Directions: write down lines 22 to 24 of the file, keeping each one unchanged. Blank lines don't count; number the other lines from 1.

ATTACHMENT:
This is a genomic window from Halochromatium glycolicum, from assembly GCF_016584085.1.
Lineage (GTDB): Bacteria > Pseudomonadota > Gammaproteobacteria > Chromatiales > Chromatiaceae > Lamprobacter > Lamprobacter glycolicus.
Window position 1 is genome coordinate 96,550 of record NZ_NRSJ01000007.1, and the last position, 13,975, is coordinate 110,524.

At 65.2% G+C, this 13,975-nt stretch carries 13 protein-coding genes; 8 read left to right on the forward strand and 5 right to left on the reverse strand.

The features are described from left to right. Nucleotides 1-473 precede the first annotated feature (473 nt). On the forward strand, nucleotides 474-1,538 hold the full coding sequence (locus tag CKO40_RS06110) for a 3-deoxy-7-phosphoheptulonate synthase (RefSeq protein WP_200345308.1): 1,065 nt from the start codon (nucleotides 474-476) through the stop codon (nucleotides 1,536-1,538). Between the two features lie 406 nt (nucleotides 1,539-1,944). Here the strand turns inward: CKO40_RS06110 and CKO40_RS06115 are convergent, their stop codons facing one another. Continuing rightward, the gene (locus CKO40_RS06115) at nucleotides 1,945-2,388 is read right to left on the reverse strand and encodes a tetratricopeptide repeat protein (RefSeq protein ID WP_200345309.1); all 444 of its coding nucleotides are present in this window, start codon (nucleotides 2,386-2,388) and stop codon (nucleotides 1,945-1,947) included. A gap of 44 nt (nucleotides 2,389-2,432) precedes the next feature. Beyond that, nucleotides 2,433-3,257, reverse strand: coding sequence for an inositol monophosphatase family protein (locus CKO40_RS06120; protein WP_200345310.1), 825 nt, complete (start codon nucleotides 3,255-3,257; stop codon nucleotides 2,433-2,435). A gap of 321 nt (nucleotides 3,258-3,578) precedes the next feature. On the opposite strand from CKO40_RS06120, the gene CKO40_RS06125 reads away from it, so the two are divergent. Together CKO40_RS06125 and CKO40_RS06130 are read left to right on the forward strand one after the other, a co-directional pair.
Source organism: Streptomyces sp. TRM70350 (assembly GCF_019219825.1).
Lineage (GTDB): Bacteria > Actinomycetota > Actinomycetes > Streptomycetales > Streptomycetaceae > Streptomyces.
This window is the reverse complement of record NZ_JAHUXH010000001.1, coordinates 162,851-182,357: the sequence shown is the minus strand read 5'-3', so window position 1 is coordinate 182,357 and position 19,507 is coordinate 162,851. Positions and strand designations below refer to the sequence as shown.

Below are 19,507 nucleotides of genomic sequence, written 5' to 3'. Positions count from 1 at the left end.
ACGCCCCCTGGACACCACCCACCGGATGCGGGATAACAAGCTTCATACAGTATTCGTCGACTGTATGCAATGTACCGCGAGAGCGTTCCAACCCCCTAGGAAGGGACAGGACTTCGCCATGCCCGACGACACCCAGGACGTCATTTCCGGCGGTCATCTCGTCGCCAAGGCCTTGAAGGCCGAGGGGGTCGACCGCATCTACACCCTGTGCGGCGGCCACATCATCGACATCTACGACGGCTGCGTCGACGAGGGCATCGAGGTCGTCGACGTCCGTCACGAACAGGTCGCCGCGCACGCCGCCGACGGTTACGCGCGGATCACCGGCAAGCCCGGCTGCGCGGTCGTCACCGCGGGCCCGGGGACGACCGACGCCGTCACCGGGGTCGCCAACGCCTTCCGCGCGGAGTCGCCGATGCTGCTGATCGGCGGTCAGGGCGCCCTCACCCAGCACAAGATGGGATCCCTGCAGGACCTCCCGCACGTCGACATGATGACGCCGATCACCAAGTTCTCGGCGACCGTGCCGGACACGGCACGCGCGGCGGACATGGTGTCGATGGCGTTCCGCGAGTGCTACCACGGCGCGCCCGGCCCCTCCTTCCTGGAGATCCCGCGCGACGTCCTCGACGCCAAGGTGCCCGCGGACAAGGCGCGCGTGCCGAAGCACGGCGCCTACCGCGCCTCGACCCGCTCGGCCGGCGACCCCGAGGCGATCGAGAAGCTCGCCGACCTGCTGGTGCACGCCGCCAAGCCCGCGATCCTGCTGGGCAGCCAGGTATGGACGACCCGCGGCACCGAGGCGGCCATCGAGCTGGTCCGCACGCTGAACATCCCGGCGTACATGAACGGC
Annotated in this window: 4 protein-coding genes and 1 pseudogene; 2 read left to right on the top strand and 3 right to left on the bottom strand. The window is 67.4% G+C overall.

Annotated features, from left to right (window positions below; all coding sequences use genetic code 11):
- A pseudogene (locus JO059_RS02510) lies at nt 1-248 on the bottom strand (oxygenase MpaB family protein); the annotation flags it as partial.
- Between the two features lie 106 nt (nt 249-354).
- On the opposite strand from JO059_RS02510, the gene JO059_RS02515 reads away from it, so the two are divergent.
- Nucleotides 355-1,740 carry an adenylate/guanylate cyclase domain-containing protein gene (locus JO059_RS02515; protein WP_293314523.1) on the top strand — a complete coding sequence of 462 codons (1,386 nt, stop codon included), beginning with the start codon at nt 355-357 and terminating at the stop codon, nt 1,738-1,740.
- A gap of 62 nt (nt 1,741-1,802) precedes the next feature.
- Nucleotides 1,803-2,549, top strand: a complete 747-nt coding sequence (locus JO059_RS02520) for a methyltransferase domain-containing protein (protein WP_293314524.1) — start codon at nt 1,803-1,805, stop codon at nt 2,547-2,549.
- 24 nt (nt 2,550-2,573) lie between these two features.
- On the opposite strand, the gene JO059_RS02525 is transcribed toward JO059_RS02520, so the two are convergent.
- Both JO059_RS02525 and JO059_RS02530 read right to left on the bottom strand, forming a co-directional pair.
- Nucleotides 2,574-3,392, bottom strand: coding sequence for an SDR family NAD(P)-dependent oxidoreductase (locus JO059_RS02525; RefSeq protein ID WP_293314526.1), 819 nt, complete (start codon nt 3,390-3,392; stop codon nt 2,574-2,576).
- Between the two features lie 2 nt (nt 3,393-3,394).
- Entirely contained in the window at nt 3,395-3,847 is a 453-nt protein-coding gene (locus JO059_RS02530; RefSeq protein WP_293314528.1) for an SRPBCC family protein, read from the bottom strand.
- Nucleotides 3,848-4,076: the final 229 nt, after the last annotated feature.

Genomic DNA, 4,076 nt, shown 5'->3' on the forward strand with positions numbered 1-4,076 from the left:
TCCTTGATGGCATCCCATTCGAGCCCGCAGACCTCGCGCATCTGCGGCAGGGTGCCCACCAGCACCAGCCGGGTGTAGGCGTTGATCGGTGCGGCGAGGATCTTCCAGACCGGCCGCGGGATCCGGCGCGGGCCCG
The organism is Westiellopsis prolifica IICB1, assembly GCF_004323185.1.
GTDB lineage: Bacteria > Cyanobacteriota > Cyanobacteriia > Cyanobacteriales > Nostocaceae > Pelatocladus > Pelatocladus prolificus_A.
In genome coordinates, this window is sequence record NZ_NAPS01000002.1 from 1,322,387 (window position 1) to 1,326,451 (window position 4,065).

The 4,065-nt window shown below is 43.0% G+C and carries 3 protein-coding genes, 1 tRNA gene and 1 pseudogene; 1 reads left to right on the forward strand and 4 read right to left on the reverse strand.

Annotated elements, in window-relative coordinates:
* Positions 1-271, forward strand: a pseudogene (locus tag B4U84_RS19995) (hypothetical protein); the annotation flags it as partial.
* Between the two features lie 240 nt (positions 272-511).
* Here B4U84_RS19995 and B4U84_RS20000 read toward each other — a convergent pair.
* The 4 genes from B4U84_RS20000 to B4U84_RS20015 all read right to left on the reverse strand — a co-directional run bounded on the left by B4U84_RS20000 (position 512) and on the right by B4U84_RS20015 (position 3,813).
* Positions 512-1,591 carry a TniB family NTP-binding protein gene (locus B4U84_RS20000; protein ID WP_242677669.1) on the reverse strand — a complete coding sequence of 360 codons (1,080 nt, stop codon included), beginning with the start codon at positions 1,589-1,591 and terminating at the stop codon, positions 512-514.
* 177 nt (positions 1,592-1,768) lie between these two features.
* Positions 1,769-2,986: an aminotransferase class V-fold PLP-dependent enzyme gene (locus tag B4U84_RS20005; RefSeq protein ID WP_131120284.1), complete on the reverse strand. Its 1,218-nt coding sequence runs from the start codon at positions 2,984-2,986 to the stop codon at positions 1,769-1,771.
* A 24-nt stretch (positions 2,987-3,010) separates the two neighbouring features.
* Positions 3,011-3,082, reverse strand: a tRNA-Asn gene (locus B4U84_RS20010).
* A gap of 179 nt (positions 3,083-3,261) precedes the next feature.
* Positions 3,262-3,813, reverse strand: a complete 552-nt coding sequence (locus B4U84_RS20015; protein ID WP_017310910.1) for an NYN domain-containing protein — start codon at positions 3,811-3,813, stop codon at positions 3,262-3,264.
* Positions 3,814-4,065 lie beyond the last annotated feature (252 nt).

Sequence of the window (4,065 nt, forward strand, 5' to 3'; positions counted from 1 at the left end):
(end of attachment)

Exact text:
- Nucleotides 2,574-3,392, bottom strand: coding sequence for an SDR family NAD(P)-dependent oxidoreductase (locus JO059_RS02525; RefSeq protein ID WP_293314526.1), 819 nt, complete (start codon nt 3,390-3,392; stop codon nt 2,574-2,576).
- Between the two features lie 2 nt (nt 3,393-3,394).
- Entirely contained in the window at nt 3,395-3,847 is a 453-nt protein-coding gene (locus JO059_RS02530; RefSeq protein WP_293314528.1) for an SRPBCC family protein, read from the bottom strand.